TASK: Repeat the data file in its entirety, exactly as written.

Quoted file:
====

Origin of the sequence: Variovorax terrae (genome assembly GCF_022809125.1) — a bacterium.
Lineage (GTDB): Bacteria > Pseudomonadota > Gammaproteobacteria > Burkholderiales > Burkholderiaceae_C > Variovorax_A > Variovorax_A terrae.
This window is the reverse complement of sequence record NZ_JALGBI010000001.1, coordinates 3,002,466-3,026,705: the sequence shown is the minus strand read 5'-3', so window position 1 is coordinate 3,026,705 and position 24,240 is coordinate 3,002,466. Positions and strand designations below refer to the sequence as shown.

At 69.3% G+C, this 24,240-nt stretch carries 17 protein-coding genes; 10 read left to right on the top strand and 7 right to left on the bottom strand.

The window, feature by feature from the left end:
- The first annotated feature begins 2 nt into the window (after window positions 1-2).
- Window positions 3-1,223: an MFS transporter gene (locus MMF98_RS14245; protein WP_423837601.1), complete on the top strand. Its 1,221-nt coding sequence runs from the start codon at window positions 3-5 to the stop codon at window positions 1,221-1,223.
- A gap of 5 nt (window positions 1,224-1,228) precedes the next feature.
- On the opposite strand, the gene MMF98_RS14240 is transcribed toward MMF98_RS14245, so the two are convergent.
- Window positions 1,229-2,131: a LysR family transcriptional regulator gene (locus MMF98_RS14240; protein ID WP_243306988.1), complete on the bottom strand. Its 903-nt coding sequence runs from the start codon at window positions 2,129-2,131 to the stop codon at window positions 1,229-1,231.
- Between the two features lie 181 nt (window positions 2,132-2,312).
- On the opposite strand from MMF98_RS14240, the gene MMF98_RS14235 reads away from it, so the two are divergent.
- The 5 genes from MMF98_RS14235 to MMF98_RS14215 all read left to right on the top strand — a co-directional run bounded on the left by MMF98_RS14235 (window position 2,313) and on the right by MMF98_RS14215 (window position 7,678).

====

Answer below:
Origin of the sequence: Variovorax terrae (genome assembly GCF_022809125.1) — a bacterium.
Lineage (GTDB): Bacteria > Pseudomonadota > Gammaproteobacteria > Burkholderiales > Burkholderiaceae_C > Variovorax_A > Variovorax_A terrae.
This window is the reverse complement of sequence record NZ_JALGBI010000001.1, coordinates 3,002,466-3,026,705: the sequence shown is the minus strand read 5'-3', so window position 1 is coordinate 3,026,705 and position 24,240 is coordinate 3,002,466. Positions and strand designations below refer to the sequence as shown.

At 69.3% G+C, this 24,240-nt stretch carries 17 protein-coding genes; 10 read left to right on the top strand and 7 right to left on the bottom strand.

The window, feature by feature from the left end:
- The first annotated feature begins 2 nt into the window (after window positions 1-2).
- Window positions 3-1,223: an MFS transporter gene (locus MMF98_RS14245; protein WP_423837601.1), complete on the top strand. Its 1,221-nt coding sequence runs from the start codon at window positions 3-5 to the stop codon at window positions 1,221-1,223.
- A gap of 5 nt (window positions 1,224-1,228) precedes the next feature.
- On the opposite strand, the gene MMF98_RS14240 is transcribed toward MMF98_RS14245, so the two are convergent.
- Window positions 1,229-2,131: a LysR family transcriptional regulator gene (locus MMF98_RS14240; protein ID WP_243306988.1), complete on the bottom strand. Its 903-nt coding sequence runs from the start codon at window positions 2,129-2,131 to the stop codon at window positions 1,229-1,231.
- Between the two features lie 181 nt (window positions 2,132-2,312).
- On the opposite strand from MMF98_RS14240, the gene MMF98_RS14235 reads away from it, so the two are divergent.
- The 5 genes from MMF98_RS14235 to MMF98_RS14215 all read left to right on the top strand — a co-directional run bounded on the left by MMF98_RS14235 (window position 2,313) and on the right by MMF98_RS14215 (window position 7,678).